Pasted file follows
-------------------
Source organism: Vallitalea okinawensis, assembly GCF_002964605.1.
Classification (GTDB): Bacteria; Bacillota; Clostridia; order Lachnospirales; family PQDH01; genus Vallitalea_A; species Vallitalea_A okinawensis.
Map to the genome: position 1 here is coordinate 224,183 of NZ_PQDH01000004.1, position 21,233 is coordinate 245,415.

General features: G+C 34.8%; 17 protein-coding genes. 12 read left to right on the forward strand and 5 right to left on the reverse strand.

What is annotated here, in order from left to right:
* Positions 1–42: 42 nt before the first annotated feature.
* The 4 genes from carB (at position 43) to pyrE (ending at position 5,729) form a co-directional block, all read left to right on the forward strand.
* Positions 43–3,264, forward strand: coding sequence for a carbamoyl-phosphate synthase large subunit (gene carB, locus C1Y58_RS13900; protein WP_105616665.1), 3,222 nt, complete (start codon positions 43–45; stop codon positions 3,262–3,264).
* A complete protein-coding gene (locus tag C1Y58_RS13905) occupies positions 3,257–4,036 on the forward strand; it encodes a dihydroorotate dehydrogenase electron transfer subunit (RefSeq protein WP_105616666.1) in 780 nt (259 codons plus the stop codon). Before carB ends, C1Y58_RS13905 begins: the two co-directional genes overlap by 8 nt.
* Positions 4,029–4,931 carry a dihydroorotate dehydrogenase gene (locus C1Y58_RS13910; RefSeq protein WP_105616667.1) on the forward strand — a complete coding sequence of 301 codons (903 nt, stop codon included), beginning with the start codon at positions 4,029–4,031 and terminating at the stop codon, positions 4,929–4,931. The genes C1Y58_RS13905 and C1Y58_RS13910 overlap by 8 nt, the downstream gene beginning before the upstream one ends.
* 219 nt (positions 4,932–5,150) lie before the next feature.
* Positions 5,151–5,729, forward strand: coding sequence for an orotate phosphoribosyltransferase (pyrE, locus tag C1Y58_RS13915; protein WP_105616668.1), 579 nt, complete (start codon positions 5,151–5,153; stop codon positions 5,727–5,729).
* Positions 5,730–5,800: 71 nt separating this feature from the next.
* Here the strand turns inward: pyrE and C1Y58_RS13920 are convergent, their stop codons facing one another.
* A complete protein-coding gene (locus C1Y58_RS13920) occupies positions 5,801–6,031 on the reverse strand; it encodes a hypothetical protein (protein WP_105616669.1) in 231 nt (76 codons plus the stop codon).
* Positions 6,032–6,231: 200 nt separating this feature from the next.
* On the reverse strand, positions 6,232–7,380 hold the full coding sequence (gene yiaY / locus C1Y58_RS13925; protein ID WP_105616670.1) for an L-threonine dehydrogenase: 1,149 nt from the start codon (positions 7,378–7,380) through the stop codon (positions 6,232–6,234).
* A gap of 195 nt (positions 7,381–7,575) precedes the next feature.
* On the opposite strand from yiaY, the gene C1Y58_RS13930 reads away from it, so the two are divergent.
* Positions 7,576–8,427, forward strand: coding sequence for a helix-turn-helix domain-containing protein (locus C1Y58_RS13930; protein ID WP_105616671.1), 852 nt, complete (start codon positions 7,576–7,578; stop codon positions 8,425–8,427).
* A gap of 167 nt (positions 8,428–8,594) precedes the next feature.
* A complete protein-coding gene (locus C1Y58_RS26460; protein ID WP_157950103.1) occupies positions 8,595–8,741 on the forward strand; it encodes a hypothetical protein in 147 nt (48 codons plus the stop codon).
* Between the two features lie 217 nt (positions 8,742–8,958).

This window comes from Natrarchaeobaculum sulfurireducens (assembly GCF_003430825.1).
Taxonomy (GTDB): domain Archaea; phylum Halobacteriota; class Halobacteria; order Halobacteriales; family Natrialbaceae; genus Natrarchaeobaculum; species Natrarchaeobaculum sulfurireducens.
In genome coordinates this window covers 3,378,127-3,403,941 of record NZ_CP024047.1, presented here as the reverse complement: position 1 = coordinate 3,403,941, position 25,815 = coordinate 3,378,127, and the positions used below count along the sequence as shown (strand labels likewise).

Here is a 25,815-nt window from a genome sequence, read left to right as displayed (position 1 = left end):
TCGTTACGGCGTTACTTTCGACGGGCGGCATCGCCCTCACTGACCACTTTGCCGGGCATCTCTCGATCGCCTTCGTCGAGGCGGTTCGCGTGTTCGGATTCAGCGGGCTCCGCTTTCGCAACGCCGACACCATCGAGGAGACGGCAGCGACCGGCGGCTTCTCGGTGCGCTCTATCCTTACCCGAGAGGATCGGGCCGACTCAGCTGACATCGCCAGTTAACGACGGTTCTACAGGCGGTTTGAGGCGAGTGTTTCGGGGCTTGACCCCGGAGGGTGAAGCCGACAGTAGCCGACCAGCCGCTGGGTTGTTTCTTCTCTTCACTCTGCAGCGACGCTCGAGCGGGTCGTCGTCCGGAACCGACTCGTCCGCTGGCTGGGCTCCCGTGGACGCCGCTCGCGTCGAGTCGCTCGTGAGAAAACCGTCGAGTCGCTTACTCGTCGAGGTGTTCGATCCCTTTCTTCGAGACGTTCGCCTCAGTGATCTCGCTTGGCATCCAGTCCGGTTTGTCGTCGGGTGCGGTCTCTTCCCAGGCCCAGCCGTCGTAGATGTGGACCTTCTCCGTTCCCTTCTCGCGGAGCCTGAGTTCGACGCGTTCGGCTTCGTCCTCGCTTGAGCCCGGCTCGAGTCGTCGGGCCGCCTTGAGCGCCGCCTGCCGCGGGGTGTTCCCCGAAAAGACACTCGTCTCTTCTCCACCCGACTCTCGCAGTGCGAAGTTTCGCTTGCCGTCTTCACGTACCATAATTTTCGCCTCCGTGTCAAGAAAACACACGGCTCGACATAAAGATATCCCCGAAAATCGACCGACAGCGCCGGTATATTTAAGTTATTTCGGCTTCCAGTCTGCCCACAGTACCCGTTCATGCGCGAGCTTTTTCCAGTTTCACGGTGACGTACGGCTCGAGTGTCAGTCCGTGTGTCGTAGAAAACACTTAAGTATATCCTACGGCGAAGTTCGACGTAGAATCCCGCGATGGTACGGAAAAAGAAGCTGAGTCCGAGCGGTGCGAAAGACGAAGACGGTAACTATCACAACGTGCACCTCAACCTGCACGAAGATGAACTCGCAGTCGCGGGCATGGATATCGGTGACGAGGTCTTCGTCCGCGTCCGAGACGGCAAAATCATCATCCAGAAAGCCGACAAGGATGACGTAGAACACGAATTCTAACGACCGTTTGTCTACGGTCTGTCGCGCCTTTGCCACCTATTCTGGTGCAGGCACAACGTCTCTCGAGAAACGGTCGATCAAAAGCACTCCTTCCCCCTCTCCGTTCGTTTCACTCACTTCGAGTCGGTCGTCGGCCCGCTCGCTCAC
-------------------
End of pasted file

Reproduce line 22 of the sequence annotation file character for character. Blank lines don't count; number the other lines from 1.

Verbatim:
* A complete protein-coding gene (locus C1Y58_RS26460; protein ID WP_157950103.1) occupies positions 8,595–8,741 on the forward strand; it encodes a hypothetical protein in 147 nt (48 codons plus the stop codon).